September 30, 2019

My career: From start to Finnish

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Yiannis Alexopoulos, Greece
Performance marketing director

According to Yiannis, Finland, and Helsinki specifically, is the place to be when it comes to mobile games. When he was approached to join the industry here, he was humbled by the warmth, interest and care he was being treated with, which definitely weighed in when making the decision to relocate. Yiannis feels that Finland is one of the very best places in the world with regards to quality of life for families and, especially, mums. This latter aspect played an important role in him moving here as well.

1. What I find surprising about working in Finland is… the sense of pride people have for their work. I consider this a quality incredibly difficult to find, mostly observed in individual contributors, rarely. But I have never seen it as a common characteristic in a social group, as I see in Finland. This is hard-to-match motivation for any organisation or team, and I am particularly glad to have the opportunity to work in such a unique professional environment. However, and in my opinion, there is a downside to be aware of. One could be easily lured into a ‘I only work on things I enjoy’ approach, which could be understandable but hardly sustainable, especially for international talent.

2. If I could change one thing about Finnish working life it would be… flat organisations. Finland is known for having them. To me, however, these are… way too flat. It is extremely difficult to maintain satisfactory levels of responsibility and decision-making within such structures, which lead into high dependencies on individual contributors’ work ethic. And even though I consider work ethic in Finland particularly high, it is inevitable that performance, business targets, strategies get vulnerable, hindering the overall, usually remarkable, effort.

3. My favourite thing about Finland is… the respect for personal time and space, thus oneself. Even though this might be sometimes perceived as being accompanied by some sort of solitude or individualism, I personally experience it as a fantastic opportunity for one to enjoy the freedom and absolute right to shape their everyday life, mentality and personality, relieved from all sorts of social and peer-to-peer worries and pressure. From my point of view, this is a true fundament of equality, care and respect for one another.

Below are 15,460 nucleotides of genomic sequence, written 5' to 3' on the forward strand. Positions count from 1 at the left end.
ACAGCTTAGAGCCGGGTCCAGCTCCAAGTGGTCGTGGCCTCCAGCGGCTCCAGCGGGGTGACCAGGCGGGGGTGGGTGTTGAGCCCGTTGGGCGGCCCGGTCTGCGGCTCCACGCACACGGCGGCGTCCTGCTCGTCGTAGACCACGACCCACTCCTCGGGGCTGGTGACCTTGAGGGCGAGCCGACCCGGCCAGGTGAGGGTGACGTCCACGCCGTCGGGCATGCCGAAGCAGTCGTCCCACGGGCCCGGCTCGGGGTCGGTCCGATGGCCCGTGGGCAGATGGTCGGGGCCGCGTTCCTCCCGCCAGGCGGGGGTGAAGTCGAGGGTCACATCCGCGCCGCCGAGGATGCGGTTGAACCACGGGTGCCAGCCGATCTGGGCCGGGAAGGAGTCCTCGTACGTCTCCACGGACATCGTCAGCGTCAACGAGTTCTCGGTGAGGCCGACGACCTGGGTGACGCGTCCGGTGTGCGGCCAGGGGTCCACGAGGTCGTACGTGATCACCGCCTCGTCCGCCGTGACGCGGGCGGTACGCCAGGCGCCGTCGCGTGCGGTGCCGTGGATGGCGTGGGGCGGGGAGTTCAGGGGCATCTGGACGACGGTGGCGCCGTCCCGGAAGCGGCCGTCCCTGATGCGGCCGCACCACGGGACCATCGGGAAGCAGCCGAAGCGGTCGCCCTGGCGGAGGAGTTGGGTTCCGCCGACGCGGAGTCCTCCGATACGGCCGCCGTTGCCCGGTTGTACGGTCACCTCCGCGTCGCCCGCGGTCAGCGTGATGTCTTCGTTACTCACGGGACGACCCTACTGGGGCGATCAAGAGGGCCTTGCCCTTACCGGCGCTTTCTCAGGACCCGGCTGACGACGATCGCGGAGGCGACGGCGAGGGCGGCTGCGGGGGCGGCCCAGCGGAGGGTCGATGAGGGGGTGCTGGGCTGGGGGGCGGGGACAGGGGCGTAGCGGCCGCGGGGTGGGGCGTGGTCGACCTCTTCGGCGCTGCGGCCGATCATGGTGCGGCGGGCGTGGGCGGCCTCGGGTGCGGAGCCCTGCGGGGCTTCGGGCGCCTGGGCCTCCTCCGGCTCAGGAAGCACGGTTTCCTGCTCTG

4. The piece of advice I would give to someone contemplating coming to work in Finland is… I don’t love giving advice as every situation is highly personal. If I had to, I would say something along the lines of: Get ready to be spoiled, enjoy it, but also don’t forget to keep an eye on the rest of the world and how working cultures evolve elsewhere.

5. My initial expectations of Finland were… a bit more… western! Having lived in Asia before, I am finding Finland somewhere in the space in between North America or Europe and Asia, if one takes out the image of the hectic, crowded routine over there. It could be the shopping malls, large supermarkets or the fact that a great part of life in Finland is indoors. In any case, this was a bit unexpected but interesting, nevertheless.

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